shifting focus

so for many years the US has been on a downward slide in terms of pool action. with no major tournaments so speak of besides US Open (and the annual APA big bash if you count amateur action), the attention has been shifted to europe and beyond. nowadays Asia is the new hotspot if you’re looking for pool.

as a group, Asians seem to really enjoy cuesports as a competitive sport/game and a popular past time. it is treated seriously, and Asian societies have accepted cuesports as a legitimate source of entertainment, unlike the negative image it has in the US. pool, billiards, and snooker have all found enthusiastic supporters, even in the form of governments. Philippines have long embraced pool as a point of national pride. Taiwan, South Korea and Japan all have allowed pool and billiards to flourish. now China seems to be the country that’s really making a forceful push for its cuesports dominance. in recent times, we have seen a sizeable increase in the number of China’s professional women’s players. also, more professional men’s snooker players from China are now competing in European snooker circuits.

China’s latest push in pool is in the form of self-invented format known as Chinese 8-ball. i’m not super familiar with the format, but it’s basically 8-ball played on a 9-foot table with snooker cushions and snooker pockets. those rounded points on a pocket make even the simplest shots challenging; i watched orcullo missed some easy-looking shots simply because of the equipment. whatever the endgame is, China is sparing no expense at promoting Chinese 8-ball. they are organizing large events for men and women around this new format, and have lured snooker luminary stephen hendry to both play and promote the game. you can find a bunch of match videos on Chinese 8-ball; i watched several videos that featured pool champions (orcullo, appleton, pagulayan, to name a few) trying their hands at this new game. even earl dusted off his passport and played one of the tournaments in China. i’m not sure what goals China is trying to accomplish, but right now they are pouring a lot of money and effort into this project. personally, i think the game is very challenging because the equipment will punish you for every little mistake, and the pockets place a premium on accuracy and ball-pocketing ability. runouts have to be carefully planned and even more carefully executed; pool champions can easily botch a runout if they are not familiar with snooker equipment.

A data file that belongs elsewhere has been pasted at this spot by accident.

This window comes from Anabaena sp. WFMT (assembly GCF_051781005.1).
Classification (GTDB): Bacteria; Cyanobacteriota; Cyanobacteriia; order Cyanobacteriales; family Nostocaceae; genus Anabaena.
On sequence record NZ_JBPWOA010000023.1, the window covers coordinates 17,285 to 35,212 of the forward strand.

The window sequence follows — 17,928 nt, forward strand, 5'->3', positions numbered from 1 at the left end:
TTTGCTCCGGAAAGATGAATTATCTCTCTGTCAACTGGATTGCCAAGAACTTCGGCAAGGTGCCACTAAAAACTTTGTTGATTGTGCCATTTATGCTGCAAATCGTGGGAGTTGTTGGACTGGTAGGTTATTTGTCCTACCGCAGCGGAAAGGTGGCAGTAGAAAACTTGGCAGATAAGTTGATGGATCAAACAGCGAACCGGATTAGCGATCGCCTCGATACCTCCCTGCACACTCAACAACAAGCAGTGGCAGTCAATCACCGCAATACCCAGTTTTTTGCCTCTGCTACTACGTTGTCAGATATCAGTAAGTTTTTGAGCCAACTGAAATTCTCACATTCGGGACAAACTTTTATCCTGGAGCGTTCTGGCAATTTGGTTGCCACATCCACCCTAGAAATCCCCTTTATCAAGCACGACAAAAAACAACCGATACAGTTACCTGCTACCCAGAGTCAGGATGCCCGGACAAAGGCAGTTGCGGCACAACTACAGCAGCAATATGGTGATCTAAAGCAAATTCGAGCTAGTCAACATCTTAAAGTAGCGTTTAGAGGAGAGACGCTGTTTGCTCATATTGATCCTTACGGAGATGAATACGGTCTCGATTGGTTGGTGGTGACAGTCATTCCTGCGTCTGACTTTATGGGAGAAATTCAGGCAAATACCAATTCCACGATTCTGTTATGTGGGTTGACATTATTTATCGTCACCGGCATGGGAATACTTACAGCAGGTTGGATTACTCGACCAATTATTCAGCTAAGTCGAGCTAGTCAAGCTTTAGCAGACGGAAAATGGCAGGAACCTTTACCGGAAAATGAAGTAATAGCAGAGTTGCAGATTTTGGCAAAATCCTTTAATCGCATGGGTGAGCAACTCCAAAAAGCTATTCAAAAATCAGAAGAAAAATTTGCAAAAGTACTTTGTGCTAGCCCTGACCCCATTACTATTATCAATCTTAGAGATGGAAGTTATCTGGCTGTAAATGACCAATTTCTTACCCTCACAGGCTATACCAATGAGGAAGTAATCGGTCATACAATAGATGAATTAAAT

as for the future, who knows. if China keeps pouring money into this project, we can count on players keep showing up to play. that’s what pro players must do–they must be where the money is. my point? for those looking for pool action, go to Asia. as a pool player, you can’t find a more fertile pool ground right now.

3 comments on “shifting focus

  1. And it’s not just that they’re pouring money into Chinese 8-ball and promoting it. I mean it’s not artificial, it’s just what people are playing in China. Go into a pool hall, there’s 20 Chinese 8-ball tables and one American pool table – nobody playing on the latter (which was good for me…).

    • And I agree that Asia is the place to be. I guess it’s because people love gambling and they have so many more young people over there than USA and Europe.

  2. thanks for commenting patrick. i can see your point about Chinese 8-ball not being artificial and it’s what people in China are playing at the moment. but remember that the format didn’t even exist until roughly a year ago, and all of a sudden big tournaments start popping up. personally i’d say that there is a very deliberate push by China to popularize the format, at least in the Asian region.

    as far as gambling, i actually don’t think that’s necessarily the reason why pool is more popular in Asia. i’ve seen a good number of U.S. players who love to gamble on pool, so i don’t believe gambling is the reason for pool’s popularity in Asia. to oversimplify, i just think that there’s no support for pool in the US right now. sponsors won’ touch this game, and media is present elsewhere (football, basketball, etc.). no money, no players. but hey, Asia is hopping with cuesports right now. there’s money, people, and media behind the game, so players are making the move accordingly. pool players in Asia are having a time right now, and i’m glad the game is at least doing well somewhere.

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